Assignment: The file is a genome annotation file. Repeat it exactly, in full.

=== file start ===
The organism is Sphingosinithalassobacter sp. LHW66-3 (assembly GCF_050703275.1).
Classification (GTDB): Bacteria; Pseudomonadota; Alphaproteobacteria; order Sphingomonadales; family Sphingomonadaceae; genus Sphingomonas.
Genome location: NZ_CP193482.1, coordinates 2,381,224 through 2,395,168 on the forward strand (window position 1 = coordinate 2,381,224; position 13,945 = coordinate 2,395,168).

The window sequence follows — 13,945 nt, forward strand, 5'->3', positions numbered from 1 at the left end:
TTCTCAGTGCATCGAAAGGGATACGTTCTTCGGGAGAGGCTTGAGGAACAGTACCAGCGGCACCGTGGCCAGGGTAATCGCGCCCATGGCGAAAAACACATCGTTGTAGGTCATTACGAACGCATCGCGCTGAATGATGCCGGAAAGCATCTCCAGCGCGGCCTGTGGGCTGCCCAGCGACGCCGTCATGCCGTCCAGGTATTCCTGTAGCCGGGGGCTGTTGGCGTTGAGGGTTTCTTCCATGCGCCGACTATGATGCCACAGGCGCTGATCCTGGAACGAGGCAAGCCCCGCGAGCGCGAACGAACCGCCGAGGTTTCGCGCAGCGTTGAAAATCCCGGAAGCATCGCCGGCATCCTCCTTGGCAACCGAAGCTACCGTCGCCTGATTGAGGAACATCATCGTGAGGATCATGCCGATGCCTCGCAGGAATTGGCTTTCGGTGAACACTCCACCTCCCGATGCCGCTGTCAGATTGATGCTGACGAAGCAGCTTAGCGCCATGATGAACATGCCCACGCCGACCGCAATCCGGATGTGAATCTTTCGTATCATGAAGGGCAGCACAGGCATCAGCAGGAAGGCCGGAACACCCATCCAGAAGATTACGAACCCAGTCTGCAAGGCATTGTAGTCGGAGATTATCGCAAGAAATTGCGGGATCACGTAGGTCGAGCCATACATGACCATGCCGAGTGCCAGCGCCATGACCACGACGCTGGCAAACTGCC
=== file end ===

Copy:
The organism is Sphingosinithalassobacter sp. LHW66-3 (assembly GCF_050703275.1).
Classification (GTDB): Bacteria; Pseudomonadota; Alphaproteobacteria; order Sphingomonadales; family Sphingomonadaceae; genus Sphingomonas.
Genome location: NZ_CP193482.1, coordinates 2,381,224 through 2,395,168 on the forward strand (window position 1 = coordinate 2,381,224; position 13,945 = coordinate 2,395,168).

The window sequence follows — 13,945 nt, forward strand, 5'->3', positions numbered from 1 at the left end:
TTCTCAGTGCATCGAAAGGGATACGTTCTTCGGGAGAGGCTTGAGGAACAGTACCAGCGGCACCGTGGCCAGGGTAATCGCGCCCATGGCGAAAAACACATCGTTGTAGGTCATTACGAACGCATCGCGCTGAATGATGCCGGAAAGCATCTCCAGCGCGGCCTGTGGGCTGCCCAGCGACGCCGTCATGCCGTCCAGGTATTCCTGTAGCCGGGGGCTGTTGGCGTTGAGGGTTTCTTCCATGCGCCGACTATGATGCCACAGGCGCTGATCCTGGAACGAGGCAAGCCCCGCGAGCGCGAACGAACCGCCGAGGTTTCGCGCAGCGTTGAAAATCCCGGAAGCATCGCCGGCATCCTCCTTGGCAACCGAAGCTACCGTCGCCTGATTGAGGAACATCATCGTGAGGATCATGCCGATGCCTCGCAGGAATTGGCTTTCGGTGAACACTCCACCTCCCGATGCCGCTGTCAGATTGATGCTGACGAAGCAGCTTAGCGCCATGATGAACATGCCCACGCCGACCGCAATCCGGATGTGAATCTTTCGTATCATGAAGGGCAGCACAGGCATCAGCAGGAAGGCCGGAACACCCATCCAGAAGATTACGAACCCAGTCTGCAAGGCATTGTAGTCGGAGATTATCGCAAGAAATTGCGGGATCACGTAGGTCGAGCCATACATGACCATGCCGAGTGCCAGCGCCATGACCACGACGCTGGCAAACTGCC